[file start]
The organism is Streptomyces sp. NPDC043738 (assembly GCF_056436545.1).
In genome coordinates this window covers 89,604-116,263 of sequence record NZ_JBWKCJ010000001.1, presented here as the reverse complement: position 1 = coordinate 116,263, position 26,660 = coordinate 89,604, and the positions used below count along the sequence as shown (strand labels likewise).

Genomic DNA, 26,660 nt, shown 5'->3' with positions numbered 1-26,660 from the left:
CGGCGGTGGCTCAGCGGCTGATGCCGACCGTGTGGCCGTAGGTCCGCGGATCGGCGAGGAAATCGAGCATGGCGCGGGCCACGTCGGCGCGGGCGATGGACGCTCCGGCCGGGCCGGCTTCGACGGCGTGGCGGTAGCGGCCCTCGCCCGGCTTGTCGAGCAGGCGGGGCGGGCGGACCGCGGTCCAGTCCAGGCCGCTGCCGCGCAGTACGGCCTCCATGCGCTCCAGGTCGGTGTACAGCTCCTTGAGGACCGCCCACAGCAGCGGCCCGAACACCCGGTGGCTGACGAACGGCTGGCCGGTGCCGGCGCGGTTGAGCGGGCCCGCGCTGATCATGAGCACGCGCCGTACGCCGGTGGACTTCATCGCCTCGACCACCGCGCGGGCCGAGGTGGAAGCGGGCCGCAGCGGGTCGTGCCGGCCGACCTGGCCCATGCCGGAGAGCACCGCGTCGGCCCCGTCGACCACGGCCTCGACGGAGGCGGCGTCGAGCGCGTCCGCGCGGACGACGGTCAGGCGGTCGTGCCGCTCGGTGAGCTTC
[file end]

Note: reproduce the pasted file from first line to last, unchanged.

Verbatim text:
The organism is Streptomyces sp. NPDC043738 (assembly GCF_056436545.1).
In genome coordinates this window covers 89,604-116,263 of sequence record NZ_JBWKCJ010000001.1, presented here as the reverse complement: position 1 = coordinate 116,263, position 26,660 = coordinate 89,604, and the positions used below count along the sequence as shown (strand labels likewise).

Genomic DNA, 26,660 nt, shown 5'->3' with positions numbered 1-26,660 from the left:
CGGCGGTGGCTCAGCGGCTGATGCCGACCGTGTGGCCGTAGGTCCGCGGATCGGCGAGGAAATCGAGCATGGCGCGGGCCACGTCGGCGCGGGCGATGGACGCTCCGGCCGGGCCGGCTTCGACGGCGTGGCGGTAGCGGCCCTCGCCCGGCTTGTCGAGCAGGCGGGGCGGGCGGACCGCGGTCCAGTCCAGGCCGCTGCCGCGCAGTACGGCCTCCATGCGCTCCAGGTCGGTGTACAGCTCCTTGAGGACCGCCCACAGCAGCGGCCCGAACACCCGGTGGCTGACGAACGGCTGGCCGGTGCCGGCGCGGTTGAGCGGGCCCGCGCTGATCATGAGCACGCGCCGTACGCCGGTGGACTTCATCGCCTCGACCACCGCGCGGGCCGAGGTGGAAGCGGGCCGCAGCGGGTCGTGCCGGCCGACCTGGCCCATGCCGGAGAGCACCGCGTCGGCCCCGTCGACCACGGCCTCGACGGAGGCGGCGTCGAGCGCGTCCGCGCGGACGACGGTCAGGCGGTCGTGCCGCTCGGTGAGCTTC